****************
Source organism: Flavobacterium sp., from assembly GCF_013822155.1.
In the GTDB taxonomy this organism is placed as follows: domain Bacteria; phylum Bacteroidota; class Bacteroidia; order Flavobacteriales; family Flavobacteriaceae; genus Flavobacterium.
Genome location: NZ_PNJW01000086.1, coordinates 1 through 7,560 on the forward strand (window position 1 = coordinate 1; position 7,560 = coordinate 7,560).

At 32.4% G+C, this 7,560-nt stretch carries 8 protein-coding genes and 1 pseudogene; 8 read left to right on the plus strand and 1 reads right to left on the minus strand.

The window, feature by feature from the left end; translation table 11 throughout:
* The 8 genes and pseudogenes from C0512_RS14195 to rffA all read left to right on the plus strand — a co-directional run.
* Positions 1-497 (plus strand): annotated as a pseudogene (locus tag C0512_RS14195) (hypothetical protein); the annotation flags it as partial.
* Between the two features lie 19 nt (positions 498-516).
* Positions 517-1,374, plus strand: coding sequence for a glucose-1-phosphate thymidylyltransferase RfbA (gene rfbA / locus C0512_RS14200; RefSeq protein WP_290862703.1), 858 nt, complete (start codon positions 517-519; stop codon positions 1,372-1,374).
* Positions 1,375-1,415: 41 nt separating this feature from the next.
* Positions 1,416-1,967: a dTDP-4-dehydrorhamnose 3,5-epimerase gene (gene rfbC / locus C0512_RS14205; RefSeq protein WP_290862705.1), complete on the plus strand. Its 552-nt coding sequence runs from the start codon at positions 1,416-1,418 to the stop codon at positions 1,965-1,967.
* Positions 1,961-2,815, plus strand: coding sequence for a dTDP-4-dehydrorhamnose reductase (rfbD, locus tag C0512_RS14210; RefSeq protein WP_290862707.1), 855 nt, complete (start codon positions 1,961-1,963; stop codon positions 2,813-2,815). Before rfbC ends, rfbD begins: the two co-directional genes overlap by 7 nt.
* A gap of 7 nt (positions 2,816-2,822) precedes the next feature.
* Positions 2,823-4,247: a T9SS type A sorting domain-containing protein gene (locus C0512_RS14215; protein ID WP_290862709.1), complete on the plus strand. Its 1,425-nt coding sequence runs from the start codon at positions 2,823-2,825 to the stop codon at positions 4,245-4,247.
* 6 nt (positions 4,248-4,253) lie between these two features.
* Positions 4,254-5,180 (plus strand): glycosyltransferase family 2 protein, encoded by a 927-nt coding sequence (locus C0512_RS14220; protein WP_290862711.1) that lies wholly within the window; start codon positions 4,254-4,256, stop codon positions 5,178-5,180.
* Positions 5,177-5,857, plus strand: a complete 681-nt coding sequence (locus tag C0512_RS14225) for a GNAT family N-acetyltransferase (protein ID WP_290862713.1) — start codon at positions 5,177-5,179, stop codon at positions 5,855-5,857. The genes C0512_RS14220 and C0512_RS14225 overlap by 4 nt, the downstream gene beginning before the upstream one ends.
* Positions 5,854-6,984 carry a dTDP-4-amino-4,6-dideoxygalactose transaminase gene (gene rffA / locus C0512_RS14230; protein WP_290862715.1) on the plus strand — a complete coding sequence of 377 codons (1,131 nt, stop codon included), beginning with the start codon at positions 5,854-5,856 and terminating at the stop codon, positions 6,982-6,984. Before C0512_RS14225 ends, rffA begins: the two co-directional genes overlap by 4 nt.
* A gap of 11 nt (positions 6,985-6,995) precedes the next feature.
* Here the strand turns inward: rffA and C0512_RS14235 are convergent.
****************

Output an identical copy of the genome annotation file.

Source organism: Flavobacterium sp., from assembly GCF_013822155.1.
In the GTDB taxonomy this organism is placed as follows: domain Bacteria; phylum Bacteroidota; class Bacteroidia; order Flavobacteriales; family Flavobacteriaceae; genus Flavobacterium.
Genome location: NZ_PNJW01000086.1, coordinates 1 through 7,560 on the forward strand (window position 1 = coordinate 1; position 7,560 = coordinate 7,560).

At 32.4% G+C, this 7,560-nt stretch carries 8 protein-coding genes and 1 pseudogene; 8 read left to right on the plus strand and 1 reads right to left on the minus strand.

The window, feature by feature from the left end; translation table 11 throughout:
* The 8 genes and pseudogenes from C0512_RS14195 to rffA all read left to right on the plus strand — a co-directional run.
* Positions 1-497 (plus strand): annotated as a pseudogene (locus tag C0512_RS14195) (hypothetical protein); the annotation flags it as partial.
* Between the two features lie 19 nt (positions 498-516).
* Positions 517-1,374, plus strand: coding sequence for a glucose-1-phosphate thymidylyltransferase RfbA (gene rfbA / locus C0512_RS14200; RefSeq protein WP_290862703.1), 858 nt, complete (start codon positions 517-519; stop codon positions 1,372-1,374).
* Positions 1,375-1,415: 41 nt separating this feature from the next.
* Positions 1,416-1,967: a dTDP-4-dehydrorhamnose 3,5-epimerase gene (gene rfbC / locus C0512_RS14205; RefSeq protein WP_290862705.1), complete on the plus strand. Its 552-nt coding sequence runs from the start codon at positions 1,416-1,418 to the stop codon at positions 1,965-1,967.
* Positions 1,961-2,815, plus strand: coding sequence for a dTDP-4-dehydrorhamnose reductase (rfbD, locus tag C0512_RS14210; RefSeq protein WP_290862707.1), 855 nt, complete (start codon positions 1,961-1,963; stop codon positions 2,813-2,815). Before rfbC ends, rfbD begins: the two co-directional genes overlap by 7 nt.
* A gap of 7 nt (positions 2,816-2,822) precedes the next feature.
* Positions 2,823-4,247: a T9SS type A sorting domain-containing protein gene (locus C0512_RS14215; protein ID WP_290862709.1), complete on the plus strand. Its 1,425-nt coding sequence runs from the start codon at positions 2,823-2,825 to the stop codon at positions 4,245-4,247.
* 6 nt (positions 4,248-4,253) lie between these two features.
* Positions 4,254-5,180 (plus strand): glycosyltransferase family 2 protein, encoded by a 927-nt coding sequence (locus C0512_RS14220; protein WP_290862711.1) that lies wholly within the window; start codon positions 4,254-4,256, stop codon positions 5,178-5,180.
* Positions 5,177-5,857, plus strand: a complete 681-nt coding sequence (locus tag C0512_RS14225) for a GNAT family N-acetyltransferase (protein ID WP_290862713.1) — start codon at positions 5,177-5,179, stop codon at positions 5,855-5,857. The genes C0512_RS14220 and C0512_RS14225 overlap by 4 nt, the downstream gene beginning before the upstream one ends.
* Positions 5,854-6,984 carry a dTDP-4-amino-4,6-dideoxygalactose transaminase gene (gene rffA / locus C0512_RS14230; protein WP_290862715.1) on the plus strand — a complete coding sequence of 377 codons (1,131 nt, stop codon included), beginning with the start codon at positions 5,854-5,856 and terminating at the stop codon, positions 6,982-6,984. Before C0512_RS14225 ends, rffA begins: the two co-directional genes overlap by 4 nt.
* A gap of 11 nt (positions 6,985-6,995) precedes the next feature.
* Here the strand turns inward: rffA and C0512_RS14235 are convergent.